The state of Illinois requires you to have a vehicle liability insurance policy before operating a motorcycle. Knowing that accidents are unpredictable and can cause a financial loss, makes it clear why you must prove your capability of handling such costs.

Types of Two-Wheeled Vehicles

If you are not sure whether your ride meets the qualifications of a motorcycle, contact the Secretary of State’s office at (800) 252-8980. If your cycle has an engine displacement of more than 150 cc, it is a motorcycle. If the engine displacement is less than that, your ride is a motor-driven cycle. So if your cycle needs to be registered, you will have to purchase liability insurance, which will allow you to ride your motorcycle legally on state’s roads.

Motorcycle Insurance Requirements

To satisfy the standards of the state of Illinois you are obliged to have the following amount of bodily and property liability insurance:

  • $15,000 of property damage coverage per accident.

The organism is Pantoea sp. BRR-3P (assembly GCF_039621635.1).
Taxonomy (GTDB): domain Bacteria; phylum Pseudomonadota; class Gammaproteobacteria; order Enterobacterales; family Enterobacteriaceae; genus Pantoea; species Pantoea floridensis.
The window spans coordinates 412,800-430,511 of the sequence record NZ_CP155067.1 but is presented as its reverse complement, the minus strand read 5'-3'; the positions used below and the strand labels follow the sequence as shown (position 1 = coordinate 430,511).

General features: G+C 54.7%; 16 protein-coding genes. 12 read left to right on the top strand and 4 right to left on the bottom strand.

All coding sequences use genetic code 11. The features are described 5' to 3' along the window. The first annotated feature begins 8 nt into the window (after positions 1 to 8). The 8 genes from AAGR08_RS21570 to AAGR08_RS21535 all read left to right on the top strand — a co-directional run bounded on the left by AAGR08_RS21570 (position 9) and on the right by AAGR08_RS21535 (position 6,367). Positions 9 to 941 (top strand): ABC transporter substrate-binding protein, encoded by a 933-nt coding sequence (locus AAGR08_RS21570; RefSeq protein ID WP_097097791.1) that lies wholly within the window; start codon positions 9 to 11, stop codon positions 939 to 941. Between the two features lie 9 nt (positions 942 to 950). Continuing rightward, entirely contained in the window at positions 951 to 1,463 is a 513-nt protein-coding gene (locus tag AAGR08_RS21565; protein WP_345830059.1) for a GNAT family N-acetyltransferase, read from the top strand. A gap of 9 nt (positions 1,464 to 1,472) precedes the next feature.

• $20,000 of coverage for injuries to, or death of one person in an accident.
  • $40,000 of coverage for injuries to, or deaths of more than one person in an accident.

Financial professionals will recommend you to purchase more coverage than this, as to maximize your protection.

Helmet Requirements

In some states wearing a helmet when riding, lessens the financial responsibility requirements. However, in the state of Illinois cyclists don’t have an obligation to wear a helmet.

Financial Responsibility and Proof of Insurance

As for establishing financial responsibility, in this state you are required to have liability insurance to meet the state’s requirements. That’s the only way. You must show your insurance card to law enforcement officials when requested, that’s why you are required to carry it with you when on the road.

Penalties

In case you can’t present proof of acceptable insurance coverage within the timeframe specified by the state, you will face license plates suspension. Moreover, you will be under obligation to pay at least a $500 fine, a $100 reinstatement fee, and provide proof of insurance to get your license plates back.

In case this is your second offense, the suspension will last a minimum of four months. You will be allowed to drive another insured vehicle, but not your own.

Last updated on Tuesday, March 12 2019.

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